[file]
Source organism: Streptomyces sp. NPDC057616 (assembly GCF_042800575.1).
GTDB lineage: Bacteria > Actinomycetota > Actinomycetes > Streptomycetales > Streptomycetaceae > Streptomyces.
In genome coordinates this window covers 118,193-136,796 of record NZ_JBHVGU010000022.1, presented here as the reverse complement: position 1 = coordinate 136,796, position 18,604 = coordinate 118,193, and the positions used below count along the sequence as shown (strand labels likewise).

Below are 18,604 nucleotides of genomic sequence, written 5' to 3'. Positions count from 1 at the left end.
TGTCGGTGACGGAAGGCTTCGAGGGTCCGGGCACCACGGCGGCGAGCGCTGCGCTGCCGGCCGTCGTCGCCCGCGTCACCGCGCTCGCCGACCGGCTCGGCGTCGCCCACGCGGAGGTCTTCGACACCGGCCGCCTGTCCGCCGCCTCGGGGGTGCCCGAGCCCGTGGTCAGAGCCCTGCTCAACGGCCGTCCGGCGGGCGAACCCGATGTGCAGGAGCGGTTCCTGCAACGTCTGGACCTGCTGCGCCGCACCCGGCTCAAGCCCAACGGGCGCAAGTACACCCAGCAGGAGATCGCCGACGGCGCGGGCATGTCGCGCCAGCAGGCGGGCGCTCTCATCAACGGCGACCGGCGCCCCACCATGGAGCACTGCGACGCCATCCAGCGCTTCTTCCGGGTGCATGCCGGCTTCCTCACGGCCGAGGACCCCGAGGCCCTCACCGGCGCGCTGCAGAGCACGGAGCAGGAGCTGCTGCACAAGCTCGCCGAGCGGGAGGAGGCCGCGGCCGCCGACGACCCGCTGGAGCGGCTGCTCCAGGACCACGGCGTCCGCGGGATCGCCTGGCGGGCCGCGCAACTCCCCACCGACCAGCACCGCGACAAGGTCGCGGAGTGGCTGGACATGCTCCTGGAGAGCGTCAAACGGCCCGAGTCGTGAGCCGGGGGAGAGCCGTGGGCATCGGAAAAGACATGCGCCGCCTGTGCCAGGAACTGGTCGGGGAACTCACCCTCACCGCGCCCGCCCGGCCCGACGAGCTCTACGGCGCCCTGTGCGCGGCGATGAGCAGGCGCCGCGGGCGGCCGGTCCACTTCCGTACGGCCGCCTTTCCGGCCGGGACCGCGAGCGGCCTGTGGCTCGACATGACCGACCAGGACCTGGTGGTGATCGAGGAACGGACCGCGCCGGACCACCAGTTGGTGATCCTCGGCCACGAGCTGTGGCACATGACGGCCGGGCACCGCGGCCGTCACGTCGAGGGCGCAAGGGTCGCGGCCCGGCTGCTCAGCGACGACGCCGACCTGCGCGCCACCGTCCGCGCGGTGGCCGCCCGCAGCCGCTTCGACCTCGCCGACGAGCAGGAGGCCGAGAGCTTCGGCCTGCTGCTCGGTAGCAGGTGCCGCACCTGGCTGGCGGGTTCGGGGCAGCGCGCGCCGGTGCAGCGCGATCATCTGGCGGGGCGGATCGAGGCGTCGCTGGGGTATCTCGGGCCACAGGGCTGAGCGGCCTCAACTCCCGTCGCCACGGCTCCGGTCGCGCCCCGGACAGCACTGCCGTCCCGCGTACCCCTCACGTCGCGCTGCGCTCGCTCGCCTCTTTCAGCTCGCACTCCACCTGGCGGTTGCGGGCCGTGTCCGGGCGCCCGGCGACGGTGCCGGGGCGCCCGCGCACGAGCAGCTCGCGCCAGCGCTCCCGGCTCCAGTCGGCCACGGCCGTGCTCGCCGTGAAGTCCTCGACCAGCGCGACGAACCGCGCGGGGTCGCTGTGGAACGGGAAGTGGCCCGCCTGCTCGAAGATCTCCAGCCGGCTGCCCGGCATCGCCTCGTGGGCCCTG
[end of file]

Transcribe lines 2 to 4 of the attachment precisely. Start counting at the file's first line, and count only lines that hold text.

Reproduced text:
GTDB lineage: Bacteria > Actinomycetota > Actinomycetes > Streptomycetales > Streptomycetaceae > Streptomyces.
In genome coordinates this window covers 118,193-136,796 of record NZ_JBHVGU010000022.1, presented here as the reverse complement: position 1 = coordinate 136,796, position 18,604 = coordinate 118,193, and the positions used below count along the sequence as shown (strand labels likewise).

Below are 18,604 nucleotides of genomic sequence, written 5' to 3'. Positions count from 1 at the left end.